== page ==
“Our model turns waste into wood into new trees,” says Christensen. “We turn a waste stream into higher value products and then connect those revenues to new tree planting and maintenance.” In addition to the environmental benefits, Christensen says Cambium is partnering with major cities to develop “urban mills” that convert the trees into usable lumber, creating a dedicated revenue stream and local employment opportunities.
Cambium will partner with The Arbor Day Foundation
, a national tree-planting nonprofit, to conduct stakeholder engagement and tree data collection and analysis in U.S. cities over the next 15 months with the aim of developing and launching local “reforestation hubs.”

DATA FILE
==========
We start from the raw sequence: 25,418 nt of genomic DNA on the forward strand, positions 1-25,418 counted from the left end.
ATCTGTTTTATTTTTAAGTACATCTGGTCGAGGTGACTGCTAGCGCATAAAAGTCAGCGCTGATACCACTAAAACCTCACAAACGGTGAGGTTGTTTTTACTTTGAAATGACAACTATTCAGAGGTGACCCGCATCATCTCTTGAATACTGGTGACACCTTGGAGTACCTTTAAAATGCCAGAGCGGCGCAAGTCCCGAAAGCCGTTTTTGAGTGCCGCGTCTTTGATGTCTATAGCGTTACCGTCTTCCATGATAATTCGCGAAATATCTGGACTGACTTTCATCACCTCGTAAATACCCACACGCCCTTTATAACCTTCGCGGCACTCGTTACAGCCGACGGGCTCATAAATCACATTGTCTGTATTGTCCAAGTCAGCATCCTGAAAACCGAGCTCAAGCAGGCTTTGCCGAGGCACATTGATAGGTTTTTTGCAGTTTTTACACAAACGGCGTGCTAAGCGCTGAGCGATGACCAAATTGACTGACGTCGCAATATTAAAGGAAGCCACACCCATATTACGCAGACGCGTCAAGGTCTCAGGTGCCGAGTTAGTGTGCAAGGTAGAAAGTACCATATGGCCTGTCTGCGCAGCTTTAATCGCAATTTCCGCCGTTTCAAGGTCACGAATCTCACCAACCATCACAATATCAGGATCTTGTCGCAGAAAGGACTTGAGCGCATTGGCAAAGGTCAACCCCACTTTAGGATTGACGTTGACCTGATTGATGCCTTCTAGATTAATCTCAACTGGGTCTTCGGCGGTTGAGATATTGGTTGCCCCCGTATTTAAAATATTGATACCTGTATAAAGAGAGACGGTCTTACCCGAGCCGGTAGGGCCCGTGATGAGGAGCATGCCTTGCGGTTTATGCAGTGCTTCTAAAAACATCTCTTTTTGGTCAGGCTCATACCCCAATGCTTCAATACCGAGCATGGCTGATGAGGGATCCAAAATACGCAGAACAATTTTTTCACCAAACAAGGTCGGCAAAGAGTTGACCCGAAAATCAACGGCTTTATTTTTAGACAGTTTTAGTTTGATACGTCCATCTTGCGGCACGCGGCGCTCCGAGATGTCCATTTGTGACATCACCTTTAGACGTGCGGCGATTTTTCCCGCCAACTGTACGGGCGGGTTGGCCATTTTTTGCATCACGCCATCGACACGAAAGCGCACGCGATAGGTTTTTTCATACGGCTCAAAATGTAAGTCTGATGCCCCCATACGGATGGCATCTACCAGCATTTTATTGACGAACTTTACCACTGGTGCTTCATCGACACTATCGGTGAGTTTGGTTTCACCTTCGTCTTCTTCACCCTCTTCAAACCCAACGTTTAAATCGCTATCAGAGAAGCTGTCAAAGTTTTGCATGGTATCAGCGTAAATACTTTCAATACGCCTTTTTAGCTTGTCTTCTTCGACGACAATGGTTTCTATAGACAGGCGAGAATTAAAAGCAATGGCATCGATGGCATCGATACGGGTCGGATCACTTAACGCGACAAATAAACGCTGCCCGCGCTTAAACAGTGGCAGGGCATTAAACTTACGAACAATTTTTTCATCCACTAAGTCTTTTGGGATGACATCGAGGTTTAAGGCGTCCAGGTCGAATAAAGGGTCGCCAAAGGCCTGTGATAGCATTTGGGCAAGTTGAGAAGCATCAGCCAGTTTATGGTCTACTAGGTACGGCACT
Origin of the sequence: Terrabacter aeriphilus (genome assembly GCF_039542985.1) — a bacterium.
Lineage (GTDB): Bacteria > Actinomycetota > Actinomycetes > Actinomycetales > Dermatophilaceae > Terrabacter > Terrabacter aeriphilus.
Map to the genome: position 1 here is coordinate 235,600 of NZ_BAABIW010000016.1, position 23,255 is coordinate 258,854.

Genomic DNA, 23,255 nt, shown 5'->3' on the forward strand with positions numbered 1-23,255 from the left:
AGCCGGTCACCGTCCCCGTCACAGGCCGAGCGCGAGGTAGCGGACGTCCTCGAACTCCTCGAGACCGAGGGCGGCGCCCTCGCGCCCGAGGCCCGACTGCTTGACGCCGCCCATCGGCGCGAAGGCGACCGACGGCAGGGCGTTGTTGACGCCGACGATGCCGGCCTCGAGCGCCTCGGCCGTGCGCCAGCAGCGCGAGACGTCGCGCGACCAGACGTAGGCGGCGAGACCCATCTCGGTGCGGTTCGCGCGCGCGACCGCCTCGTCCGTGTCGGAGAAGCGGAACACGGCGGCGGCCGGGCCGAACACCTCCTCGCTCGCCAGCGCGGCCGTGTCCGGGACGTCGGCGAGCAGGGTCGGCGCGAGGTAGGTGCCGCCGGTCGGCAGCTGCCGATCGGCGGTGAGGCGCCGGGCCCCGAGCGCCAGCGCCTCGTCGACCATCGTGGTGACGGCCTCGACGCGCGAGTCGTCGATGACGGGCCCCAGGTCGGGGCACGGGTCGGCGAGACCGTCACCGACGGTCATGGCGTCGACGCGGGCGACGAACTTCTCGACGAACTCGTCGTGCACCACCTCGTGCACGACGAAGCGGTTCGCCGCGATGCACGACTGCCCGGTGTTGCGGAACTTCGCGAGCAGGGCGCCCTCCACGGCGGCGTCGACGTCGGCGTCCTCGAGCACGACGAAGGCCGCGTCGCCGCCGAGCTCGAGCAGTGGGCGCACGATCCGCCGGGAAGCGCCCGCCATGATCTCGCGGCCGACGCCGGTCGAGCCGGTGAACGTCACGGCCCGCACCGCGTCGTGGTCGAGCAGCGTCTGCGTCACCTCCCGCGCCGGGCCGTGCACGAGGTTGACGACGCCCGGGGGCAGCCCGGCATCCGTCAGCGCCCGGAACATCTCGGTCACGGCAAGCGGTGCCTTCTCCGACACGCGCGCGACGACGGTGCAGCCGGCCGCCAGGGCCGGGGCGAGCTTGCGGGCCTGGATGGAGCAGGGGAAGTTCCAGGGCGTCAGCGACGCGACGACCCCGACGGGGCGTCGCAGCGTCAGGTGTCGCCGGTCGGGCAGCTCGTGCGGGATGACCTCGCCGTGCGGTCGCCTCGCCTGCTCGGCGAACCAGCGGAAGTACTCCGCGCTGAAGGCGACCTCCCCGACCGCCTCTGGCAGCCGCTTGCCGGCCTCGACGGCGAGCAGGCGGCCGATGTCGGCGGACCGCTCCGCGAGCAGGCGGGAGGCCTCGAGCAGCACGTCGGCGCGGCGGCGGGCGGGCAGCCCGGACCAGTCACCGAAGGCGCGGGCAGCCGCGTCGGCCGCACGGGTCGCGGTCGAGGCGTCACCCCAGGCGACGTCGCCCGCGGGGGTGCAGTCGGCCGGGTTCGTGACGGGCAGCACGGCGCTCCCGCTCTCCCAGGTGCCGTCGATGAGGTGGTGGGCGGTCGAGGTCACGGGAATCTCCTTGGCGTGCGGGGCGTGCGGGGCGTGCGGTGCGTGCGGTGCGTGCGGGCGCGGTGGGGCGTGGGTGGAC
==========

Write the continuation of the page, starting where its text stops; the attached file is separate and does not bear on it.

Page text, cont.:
“This grant enables our team to fill a critical capacity gap,” says Repka, who serves as Cambium’s city partnership lead. “It provides an opportunity to help cities assess the economic, social, and environmental potential of a circular urban forestry system.”
The idea for Cambium Carbon was borne during Christensen’s internship with the World Resources Institute in summer 2019, where he worked on federal carbon removal policy. Building a finance model based on his Renewable Energy Project Finance course at YSE, Christensen was able to secure initial seed funding to start Cambium Carbon, but the initiative truly took off when he joined the fall 2019 Accelerator cohort of the Tsai Center for Innovative Thinking at Yale (CITY)
Cambium Carbon also won funding
from the Sobotka Seed Stage Venture Program and a Climate Change Innovation Seed Grant from the Yale Center for Business and the Environment (CBEY). Tsai CITY also provided additional funding through its Summer Accelerator program, which allowed Christensen and Repka to field a team of Yale students to continue building the initiative, including Yale School of Management students Dylan Murray and Ben Selden.